The Paycheck Protection Program is a federal loan program that can help eligible small and medium-sized businesses impacted by the coronavirus. The loan is an SBA 7(a) loan and can assist with covering costs related to payroll (including healthcare), mortgage/debt interest, rent, utilities and more.
The SBA is no longer accepting new loan applications for PPP. Visit U.S. Bank Paycheck Protection Program for the most up-to-date information.
Payroll Tax Deferral/Credit for Businesses
Payroll taxes due from employers can be deferred throughout 2020. Fifty percent of that total must be paid by December 31, 2021 and the remainder by December 31, 2022. This payroll tax deferral also applies to self-employed individuals, who may defer 50 percent of the self-employment taxes due in 2020. Repayment of 50 percent must occur by the end of 2021 and the remainder by the end of 2022.
There is also an employee retention credit for businesses that are at least partially suspended due to government restriction. There is some complexity in determining if a business qualifies and what the credit will be, so be sure to consult a tax professional.
Relief for Student Loan Borrowers
All student loan payments are deferred until September 30, 2020. The borrower is required to notify the loan provider of the intention to pause payments as provided under the CARES Act. Additional benefits exist for borrowers and grant recipients. Check with your loan provider or school for more information.
Rules Related to Tax-Deductible Charitable Contributions
The vast majority of tax filers choose a standard deduction rather than the option of itemizing deductions. However, this means that for most people, charitable contributions are no longer deductible. In 2020, those choosing to file taxes using standard deductions will be able to claim a maximum deduction of $300 for qualifying charitable contributions. These “above the line” deductions must be made in cash. The tax savings is limited, but it’s a way to reduce your overall tax liability for 2020.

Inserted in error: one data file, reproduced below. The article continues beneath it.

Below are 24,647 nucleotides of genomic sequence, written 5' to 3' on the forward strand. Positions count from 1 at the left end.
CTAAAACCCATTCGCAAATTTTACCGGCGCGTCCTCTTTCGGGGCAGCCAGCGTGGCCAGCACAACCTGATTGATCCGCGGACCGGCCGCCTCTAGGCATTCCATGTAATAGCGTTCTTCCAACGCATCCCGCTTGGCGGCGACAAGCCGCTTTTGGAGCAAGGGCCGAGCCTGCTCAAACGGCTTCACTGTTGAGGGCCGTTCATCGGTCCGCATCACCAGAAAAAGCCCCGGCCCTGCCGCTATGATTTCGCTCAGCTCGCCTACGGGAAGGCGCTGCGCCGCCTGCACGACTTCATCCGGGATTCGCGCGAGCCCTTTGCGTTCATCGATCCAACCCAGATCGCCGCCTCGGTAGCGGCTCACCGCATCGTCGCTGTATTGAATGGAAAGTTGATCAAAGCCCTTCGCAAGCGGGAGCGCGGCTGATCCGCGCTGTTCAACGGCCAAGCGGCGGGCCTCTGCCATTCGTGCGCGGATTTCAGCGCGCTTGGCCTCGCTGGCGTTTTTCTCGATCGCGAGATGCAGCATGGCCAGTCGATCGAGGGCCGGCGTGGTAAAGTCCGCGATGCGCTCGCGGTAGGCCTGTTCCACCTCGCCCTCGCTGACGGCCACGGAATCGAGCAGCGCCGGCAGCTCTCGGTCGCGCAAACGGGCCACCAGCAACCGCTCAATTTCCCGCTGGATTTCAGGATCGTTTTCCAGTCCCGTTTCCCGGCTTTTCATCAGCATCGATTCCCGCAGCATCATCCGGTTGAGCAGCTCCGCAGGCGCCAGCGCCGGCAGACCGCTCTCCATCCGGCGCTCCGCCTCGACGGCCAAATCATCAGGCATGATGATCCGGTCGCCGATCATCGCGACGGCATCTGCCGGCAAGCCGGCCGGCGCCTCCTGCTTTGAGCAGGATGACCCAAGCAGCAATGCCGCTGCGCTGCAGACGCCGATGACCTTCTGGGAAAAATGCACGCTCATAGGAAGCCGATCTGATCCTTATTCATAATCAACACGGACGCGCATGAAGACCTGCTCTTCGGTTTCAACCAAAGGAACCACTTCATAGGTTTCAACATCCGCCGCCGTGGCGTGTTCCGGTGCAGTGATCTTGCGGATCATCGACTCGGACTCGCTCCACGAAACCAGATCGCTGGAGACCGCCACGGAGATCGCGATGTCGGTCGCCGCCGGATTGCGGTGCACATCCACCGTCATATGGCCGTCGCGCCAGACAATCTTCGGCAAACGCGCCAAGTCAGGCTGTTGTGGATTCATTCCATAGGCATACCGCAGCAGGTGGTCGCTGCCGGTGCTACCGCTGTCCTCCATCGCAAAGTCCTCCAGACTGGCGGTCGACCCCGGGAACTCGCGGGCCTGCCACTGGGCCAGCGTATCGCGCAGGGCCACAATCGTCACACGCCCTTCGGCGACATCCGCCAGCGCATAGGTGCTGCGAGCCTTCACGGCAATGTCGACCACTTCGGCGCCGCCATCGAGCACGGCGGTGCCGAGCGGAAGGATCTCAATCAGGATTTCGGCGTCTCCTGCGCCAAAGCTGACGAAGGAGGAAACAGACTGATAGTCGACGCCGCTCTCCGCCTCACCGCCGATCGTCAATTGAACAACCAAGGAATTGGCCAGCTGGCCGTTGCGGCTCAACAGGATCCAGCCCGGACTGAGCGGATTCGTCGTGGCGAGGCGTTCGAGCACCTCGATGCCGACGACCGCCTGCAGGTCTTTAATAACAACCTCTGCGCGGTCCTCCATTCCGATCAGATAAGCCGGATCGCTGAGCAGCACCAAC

For those who do itemize deductions on their 2020 return, the CARES Act eliminates rules that limited your qualified charitable contributions to no more than 60 percent of your Adjusted Gross Income (AGI). In 2020, you can deduct charitable contributions equal to as much as 100 percent of AGI. Consult your tax advisor for details and specific rules about what constitutes qualified contributions.
Similarly, for corporations, the limits on qualified charitable contributions has been increased from 10 percent currently to 25 percent of modified taxable income for 2020.
Donations to donor advised funds, supporting organizations or certain private foundations do not qualify.
Make smart choices for today and the long run
It’s a good idea to talk to your financial professional and tax advisor to find out how the CARES Act may affect you. You’ll want to carefully assess your options before deciding if and how to take advantage of the opportunities available to meet your current financial needs. Choices you make should be consistent with the intent of keeping your long-term financial plan on track.